Wisconsin lawmakers are looking to redefine marriage in the state. A group introduced a bill to open marriage to same-sex couples.
The Wisconsin Marriage Equality Act would repeal the same-sex marriage ban added to the state constitution in 2006. It would give same-sex couples access to the same rights as married heterosexual couples.
Will Van Roosenbeek from UW-La Crosse believes everyone deserves the right to get married.
"I can tell you as someone who was able to get married that being able to share publicly with family and friends really meant a lot more than I thought it was going to mean," Roosenbeek said.
Democratic Senator Jennifer Shilling thinks that marriage equality is something Wisconsin needs to move towards.
"I think in 2014 attitudes have changed on that, many other states are moving in a direction for marriage equality in their states," Shilling said.
Shilling says if you look at a map Wisconsin stand alone.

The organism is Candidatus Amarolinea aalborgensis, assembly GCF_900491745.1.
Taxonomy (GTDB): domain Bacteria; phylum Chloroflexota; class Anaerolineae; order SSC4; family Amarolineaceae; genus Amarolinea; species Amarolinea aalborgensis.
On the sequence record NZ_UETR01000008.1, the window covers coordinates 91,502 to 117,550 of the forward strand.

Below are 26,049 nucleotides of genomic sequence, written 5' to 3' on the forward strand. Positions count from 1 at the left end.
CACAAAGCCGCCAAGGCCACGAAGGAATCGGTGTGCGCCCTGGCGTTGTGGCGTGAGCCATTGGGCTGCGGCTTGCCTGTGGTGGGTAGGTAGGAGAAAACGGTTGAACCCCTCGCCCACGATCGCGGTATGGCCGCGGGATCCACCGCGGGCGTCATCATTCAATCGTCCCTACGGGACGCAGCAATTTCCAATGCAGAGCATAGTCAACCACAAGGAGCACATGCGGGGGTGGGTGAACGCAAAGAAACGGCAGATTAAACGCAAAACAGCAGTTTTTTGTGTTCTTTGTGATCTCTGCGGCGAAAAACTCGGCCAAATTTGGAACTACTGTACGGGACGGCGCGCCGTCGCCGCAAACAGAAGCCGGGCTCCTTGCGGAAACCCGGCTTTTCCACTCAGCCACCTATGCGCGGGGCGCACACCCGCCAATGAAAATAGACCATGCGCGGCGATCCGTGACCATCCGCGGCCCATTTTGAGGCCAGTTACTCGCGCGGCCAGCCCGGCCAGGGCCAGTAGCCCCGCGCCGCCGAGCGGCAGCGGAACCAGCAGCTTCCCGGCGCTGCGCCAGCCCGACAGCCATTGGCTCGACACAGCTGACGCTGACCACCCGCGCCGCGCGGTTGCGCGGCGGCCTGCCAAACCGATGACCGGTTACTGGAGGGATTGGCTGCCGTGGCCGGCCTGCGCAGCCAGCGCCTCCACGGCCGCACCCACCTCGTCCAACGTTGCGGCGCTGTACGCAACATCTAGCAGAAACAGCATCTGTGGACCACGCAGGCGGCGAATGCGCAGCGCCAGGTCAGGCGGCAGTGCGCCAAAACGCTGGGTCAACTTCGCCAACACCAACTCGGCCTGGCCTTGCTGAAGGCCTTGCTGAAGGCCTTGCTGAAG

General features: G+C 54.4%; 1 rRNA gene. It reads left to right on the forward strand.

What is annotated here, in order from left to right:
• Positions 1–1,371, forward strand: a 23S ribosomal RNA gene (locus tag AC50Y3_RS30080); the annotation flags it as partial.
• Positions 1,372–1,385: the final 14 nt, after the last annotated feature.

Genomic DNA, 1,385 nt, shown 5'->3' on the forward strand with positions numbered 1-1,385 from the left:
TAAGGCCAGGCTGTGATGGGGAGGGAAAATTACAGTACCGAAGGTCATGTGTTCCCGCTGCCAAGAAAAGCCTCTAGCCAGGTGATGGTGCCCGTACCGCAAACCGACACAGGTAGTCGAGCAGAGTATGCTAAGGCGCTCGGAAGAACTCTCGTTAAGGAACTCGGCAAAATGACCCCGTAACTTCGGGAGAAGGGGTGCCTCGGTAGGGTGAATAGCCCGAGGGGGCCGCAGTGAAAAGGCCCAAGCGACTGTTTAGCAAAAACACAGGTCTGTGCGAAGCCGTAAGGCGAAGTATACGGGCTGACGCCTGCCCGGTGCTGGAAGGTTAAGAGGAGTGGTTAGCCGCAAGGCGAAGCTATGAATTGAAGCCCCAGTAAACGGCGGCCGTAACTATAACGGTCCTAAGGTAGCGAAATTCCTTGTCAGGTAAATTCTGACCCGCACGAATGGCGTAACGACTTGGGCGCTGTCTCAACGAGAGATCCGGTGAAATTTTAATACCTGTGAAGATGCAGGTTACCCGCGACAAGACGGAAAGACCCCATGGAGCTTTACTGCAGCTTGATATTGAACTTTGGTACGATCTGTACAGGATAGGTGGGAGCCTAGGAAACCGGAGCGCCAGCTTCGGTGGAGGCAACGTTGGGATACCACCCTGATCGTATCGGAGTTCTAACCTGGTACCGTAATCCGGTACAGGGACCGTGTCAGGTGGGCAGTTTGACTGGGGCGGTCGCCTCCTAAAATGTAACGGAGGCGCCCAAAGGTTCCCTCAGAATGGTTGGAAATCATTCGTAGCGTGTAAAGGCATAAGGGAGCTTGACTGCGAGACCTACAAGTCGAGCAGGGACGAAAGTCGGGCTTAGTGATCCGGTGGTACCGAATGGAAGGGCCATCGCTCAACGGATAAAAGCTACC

"As you look at the upper Midwest, Wisconsin will be kind of an island with some of our neighboring states moved forward with that," Shilling said.
With three out of the four border states supporting same-sex marriage, Shilling worries about couples moving away from Wisconsin.
"I have heard stories of loving, committing couples who have decided to marry and move to Minnesota because their recognition of their relationship," Shilling said.
But not all lawmakers agree with the new bill.
"Do I believe there is a strong motivated effort from those who want to overturn the amendment? I think that there is, but it doesn't necessarily mean that its going to move in the process right now," Robin Vos, assembly speaker, said.
Some 59 percent of Wisconsinites approved defining marriage as between a man and woman in 2006. However the latest Marquette Law poll shows 53 percent are in favor of same-sex marriage.
"I don't think that since we've done that less than eight years ago there is a significant shift I just don't believe that," Vos said.
Since this would be a change to the state constitution the bill will need to come before the Legislature in this session and the next session, which is 2015. After that it would be a vote by the people of Wisconsin in a state-wide referendum.
Although every Democratic senator signed as co-authors of the bill. The speaker of the house, who is a Republican, doesn't expect the bill to get a hearing in the assembly.